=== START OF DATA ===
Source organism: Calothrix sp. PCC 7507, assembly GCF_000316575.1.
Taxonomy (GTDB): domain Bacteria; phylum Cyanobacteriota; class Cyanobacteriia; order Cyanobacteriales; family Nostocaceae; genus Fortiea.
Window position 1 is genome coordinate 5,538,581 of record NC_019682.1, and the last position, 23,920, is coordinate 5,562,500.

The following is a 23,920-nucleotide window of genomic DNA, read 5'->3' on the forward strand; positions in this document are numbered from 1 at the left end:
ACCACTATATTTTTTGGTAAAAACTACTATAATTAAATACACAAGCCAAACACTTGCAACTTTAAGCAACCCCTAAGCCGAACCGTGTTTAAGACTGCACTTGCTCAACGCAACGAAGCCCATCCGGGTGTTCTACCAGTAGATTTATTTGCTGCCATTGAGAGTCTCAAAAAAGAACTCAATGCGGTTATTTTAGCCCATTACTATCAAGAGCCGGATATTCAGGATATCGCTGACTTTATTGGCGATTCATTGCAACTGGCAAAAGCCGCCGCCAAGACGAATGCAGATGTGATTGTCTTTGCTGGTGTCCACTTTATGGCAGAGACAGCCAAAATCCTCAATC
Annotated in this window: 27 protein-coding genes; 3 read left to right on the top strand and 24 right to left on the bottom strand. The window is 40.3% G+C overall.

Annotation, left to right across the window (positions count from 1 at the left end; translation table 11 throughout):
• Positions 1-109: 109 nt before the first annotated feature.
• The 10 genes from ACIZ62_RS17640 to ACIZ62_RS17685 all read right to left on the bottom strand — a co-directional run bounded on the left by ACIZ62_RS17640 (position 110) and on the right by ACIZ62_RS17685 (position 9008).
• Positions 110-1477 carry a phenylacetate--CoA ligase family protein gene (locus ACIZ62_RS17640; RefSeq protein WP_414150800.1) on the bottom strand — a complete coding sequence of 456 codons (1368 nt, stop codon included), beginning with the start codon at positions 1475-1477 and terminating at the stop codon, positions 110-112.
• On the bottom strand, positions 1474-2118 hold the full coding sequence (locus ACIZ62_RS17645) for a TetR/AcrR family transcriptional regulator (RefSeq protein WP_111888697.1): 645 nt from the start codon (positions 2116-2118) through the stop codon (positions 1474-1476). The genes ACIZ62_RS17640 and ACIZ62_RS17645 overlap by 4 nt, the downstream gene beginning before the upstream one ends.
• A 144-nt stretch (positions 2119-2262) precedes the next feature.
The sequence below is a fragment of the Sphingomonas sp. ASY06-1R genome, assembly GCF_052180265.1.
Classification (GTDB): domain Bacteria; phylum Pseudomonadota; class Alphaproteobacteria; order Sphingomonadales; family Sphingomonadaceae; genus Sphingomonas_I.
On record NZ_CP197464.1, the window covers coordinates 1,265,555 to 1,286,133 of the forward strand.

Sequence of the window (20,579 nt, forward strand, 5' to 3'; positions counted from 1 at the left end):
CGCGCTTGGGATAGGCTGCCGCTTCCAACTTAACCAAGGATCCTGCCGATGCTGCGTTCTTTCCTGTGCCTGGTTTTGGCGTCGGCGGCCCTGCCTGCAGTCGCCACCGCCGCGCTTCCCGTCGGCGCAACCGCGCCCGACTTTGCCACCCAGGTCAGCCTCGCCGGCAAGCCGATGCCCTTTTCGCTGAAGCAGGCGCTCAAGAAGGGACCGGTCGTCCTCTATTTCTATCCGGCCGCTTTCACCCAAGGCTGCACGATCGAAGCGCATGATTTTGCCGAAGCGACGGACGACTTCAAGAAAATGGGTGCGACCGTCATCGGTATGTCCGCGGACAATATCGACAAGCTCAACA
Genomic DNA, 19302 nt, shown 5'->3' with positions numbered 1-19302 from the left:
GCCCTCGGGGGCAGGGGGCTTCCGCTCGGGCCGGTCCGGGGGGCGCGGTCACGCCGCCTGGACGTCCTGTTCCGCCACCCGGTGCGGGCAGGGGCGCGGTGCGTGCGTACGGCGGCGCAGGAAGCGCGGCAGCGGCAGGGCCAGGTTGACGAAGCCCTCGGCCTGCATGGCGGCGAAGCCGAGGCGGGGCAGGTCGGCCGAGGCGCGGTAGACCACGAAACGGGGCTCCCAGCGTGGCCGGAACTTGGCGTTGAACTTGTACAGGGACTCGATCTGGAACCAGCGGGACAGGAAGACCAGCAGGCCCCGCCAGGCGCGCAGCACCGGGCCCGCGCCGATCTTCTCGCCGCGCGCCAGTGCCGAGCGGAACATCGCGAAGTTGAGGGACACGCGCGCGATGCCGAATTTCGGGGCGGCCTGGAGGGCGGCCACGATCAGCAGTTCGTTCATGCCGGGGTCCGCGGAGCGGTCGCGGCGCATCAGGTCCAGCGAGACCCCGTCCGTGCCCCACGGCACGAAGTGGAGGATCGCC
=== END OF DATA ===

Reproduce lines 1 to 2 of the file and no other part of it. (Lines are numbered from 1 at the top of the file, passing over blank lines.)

Source organism: Calothrix sp. PCC 7507, assembly GCF_000316575.1.
Taxonomy (GTDB): domain Bacteria; phylum Cyanobacteriota; class Cyanobacteriia; order Cyanobacteriales; family Nostocaceae; genus Fortiea.